Raspberry Pi Compute Module 2
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Raspberry Pi Compute Module 2
While searching for some information about the Revolution Pi series, I stumpled upon a two days old commit at the official Raspberry Pi Linux repository.1
After I’ve seen the file bcm2709-rpi-cm2.dts I thought something like “Oh, that must be an older, never released Compute Module from the pre-CM3-era.”, but why was the file added two days ago?!
That’s no older model, that something “new”, kinda.
What’s on the CM2? What hardware is used?
The commit shows the description “Compute Module 2 is a CM3 with a 2836. The DTS file reflects that.”, so it’s basically a Raspberry Pi 2 B with SO-DIMM-connector.
The RPi2B was released in 2015, and this means a BCM2836 (Cortex-A7) with 4x 900 MHz and 1 GB of RAM.
Since the SoC is an ARMv7, we only will get 32-bit support, which is kinda weird for 2022.
I opened a thread in the official Raspberry Pi forum2, where I hope somebody will enlight me, why there is need for such a module.
The step from CM3(+) to the new CM4S is understandable. More power and better availability, as I wrote in my last article, are pretty solid points for the CM4S.
The old SoC is also 40 nm, like the BCM2837, which is used on the CM3(+).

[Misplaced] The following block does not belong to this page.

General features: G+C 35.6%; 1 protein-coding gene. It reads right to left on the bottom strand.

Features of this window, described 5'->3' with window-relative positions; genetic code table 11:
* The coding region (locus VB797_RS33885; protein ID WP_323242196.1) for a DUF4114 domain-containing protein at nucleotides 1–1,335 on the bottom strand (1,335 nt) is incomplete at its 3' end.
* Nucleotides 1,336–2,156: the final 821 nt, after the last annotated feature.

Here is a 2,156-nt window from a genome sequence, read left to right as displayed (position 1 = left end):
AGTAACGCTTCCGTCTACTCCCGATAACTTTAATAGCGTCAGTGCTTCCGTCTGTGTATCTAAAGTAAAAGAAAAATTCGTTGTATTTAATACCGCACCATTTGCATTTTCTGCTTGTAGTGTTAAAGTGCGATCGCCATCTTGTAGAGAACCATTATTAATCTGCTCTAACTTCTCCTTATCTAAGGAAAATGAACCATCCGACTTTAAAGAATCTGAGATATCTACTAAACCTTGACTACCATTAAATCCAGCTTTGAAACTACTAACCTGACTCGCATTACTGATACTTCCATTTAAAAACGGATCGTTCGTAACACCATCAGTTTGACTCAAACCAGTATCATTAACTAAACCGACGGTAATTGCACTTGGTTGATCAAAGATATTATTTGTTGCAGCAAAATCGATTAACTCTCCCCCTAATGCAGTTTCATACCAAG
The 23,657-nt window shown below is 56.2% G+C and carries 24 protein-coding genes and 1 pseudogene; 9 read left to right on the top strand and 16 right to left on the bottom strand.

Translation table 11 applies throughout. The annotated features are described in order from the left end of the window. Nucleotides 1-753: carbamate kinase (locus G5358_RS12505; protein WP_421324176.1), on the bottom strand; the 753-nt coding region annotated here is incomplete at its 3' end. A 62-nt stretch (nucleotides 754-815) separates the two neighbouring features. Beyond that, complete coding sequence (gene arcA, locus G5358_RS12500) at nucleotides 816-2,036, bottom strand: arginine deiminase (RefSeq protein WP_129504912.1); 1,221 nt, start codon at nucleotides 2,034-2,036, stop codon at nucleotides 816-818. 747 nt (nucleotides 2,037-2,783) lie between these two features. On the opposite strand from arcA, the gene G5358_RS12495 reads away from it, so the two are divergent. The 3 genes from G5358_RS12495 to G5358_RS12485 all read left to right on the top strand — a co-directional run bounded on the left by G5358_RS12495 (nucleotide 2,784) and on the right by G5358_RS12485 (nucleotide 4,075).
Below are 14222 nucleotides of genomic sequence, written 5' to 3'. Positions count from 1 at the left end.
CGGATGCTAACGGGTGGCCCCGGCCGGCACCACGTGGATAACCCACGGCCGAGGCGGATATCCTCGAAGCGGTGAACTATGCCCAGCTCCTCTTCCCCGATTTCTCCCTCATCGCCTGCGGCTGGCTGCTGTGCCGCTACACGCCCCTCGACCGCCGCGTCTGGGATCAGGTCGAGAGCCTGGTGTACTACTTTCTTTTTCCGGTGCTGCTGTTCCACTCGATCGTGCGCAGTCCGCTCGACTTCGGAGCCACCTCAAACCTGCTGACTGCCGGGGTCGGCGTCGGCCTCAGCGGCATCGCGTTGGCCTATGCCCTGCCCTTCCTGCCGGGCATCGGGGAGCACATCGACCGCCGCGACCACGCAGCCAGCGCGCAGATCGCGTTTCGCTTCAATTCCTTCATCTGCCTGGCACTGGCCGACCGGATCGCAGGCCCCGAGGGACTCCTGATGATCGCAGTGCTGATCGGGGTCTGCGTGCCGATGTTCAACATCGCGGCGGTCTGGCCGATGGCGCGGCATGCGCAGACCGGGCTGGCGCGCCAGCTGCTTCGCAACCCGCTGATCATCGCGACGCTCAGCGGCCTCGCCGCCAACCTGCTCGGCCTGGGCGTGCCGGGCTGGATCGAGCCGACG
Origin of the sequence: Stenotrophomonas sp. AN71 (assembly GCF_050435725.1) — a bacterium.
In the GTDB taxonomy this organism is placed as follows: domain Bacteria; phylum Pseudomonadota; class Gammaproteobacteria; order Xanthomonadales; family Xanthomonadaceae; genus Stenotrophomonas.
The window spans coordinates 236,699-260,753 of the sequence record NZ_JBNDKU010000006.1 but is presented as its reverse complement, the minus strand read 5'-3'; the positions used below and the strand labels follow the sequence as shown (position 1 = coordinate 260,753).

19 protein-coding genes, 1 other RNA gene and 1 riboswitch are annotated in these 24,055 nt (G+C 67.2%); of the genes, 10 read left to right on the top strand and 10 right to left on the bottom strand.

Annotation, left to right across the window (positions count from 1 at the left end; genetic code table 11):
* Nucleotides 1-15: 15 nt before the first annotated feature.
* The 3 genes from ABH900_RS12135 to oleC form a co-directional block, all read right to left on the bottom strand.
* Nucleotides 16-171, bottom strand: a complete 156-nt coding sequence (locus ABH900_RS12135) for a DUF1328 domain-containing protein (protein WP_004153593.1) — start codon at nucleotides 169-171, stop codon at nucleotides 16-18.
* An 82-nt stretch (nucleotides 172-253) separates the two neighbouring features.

Why should it have a better availability? Do they have a million chips somewhere lying around and thought “Hey, let’s put them to good use!”?
If anybody has a good idea, please drop me a line.
The CM2 wasn’t officially announced, yet. I don’t have any news or insights about this topic.
With the CM4S in mind, my hopes are not the best. Is it another model (time-)exclusive for the industrial market? Are there BCM2836 around, to solder them onto the Compute Modules?
I guess, we have to wait some time.
Without new Raspberry Pis and a bad availability of the existing ones to start some old fashioned overclock and benchmark sessions, this blog feels like a news-site. Weird…
But let’s get to the core of this website. What can we expect in terms of overclockability?
In the past, I didn’t get much time to tinker around with the RPi2B. AFAIK I only own one or two BCM2836-based RPi2Bs, which didn’t clock that well.
But I tested them (or it) only under air-cooling. So there is potential for the SoC. Unlike the BCM2837 which default clocks are 1,200 MHz (BCM2837A1) respectively 1,400 MHz (BCM2837B0), the BCM2836 clocks at only 900 MHz.
The software limit should be at 1,600 MHz, so we will need some kind of cooling with sub-ambient temperatures.
If I can get my hands on some RPi2B, I guess it’s time to test this SoC, until the CM2 is available.
Just a small update for my HWBOT Prime Benchmark script.3
Now with support for the CM2 and the boards by KUNBUS, which use modified firmwares.
Beside this I also added some revision codes for CM4S, which are mentioned in the datasheet.4 I don’t know, if they will be available some day, but my script should identify them from now on.
While reading Jeff Geerling’s new post5 about the new Compute Module 3E (Yeah, I know….another module), he linked to a thread6 from 2019, where a user posted a picture of a Compute Module 2.
The module is dated 2015 and “Made in China”. Since there is no official support, the device tree is missing and it’s not usable. Maybe with coming firmware-updates these old prototypes are now working properly.
The moderators confirmed, that there was a CM2 designed, but never released. This CM2 seems to be stolen from a Chinese OEM-manufacturer.